Will I have a co-teacher?
Is the teaching curriculum standardized?
Is there a probation period?
How many other western teachers will I be working with?
Can I contact someone currently teaching at the school?
You might think that getting in touch with a current western teacher at the school isn’t worth your time because it’s the equivalent of a resume reference: Presumably they’re going to have you speak with someone who has positive things to say, rather than with one of their more disgruntled employees. However, if the school is willing to let you contact a current employee, it means that there is at least one person who enjoys their job, and you can feel assured that working there won’t be an absolute nightmare. Secondly, when Brent and I were interviewing for jobs, I talked to western employees at a few schools in South Korea, and I found they were actually quite honest with me. One guy told me he had just started working at the school 2 days ago, and he was confused about why they had asked him to talk to me. Another guy admitted that the working hours at the school were quite long, and he felt like he didn’t have a lot of free time. So talk to a current teacher – it can be surprisingly informative.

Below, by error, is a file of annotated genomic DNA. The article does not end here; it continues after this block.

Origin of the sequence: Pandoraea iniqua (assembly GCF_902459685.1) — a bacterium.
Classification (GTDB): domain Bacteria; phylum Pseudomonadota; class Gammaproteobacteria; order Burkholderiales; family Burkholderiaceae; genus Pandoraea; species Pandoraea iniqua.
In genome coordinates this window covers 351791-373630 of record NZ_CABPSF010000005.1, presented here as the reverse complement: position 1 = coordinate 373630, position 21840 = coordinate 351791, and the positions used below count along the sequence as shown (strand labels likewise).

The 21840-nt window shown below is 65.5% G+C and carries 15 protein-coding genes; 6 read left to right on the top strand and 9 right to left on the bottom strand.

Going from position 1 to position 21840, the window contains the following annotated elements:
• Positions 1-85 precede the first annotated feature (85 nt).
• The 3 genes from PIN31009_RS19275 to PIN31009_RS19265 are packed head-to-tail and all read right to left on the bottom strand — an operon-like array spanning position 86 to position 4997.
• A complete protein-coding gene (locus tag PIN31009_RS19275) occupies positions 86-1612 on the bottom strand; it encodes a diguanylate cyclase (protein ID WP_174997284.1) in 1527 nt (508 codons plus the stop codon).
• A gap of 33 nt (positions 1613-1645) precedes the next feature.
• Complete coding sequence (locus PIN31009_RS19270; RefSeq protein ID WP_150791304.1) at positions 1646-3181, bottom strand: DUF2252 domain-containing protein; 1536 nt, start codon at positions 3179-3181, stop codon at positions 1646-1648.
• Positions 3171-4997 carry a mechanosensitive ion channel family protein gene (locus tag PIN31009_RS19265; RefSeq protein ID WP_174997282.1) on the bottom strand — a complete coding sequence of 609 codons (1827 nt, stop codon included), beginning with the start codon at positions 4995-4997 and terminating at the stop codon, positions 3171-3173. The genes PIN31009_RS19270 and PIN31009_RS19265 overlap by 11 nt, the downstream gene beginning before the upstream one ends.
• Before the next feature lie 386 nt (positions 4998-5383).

Part II can be found here.
I want to hear about some of your experiences teaching English. What are the positive aspects of where you chose to teach? Or what do you wish you had done differently?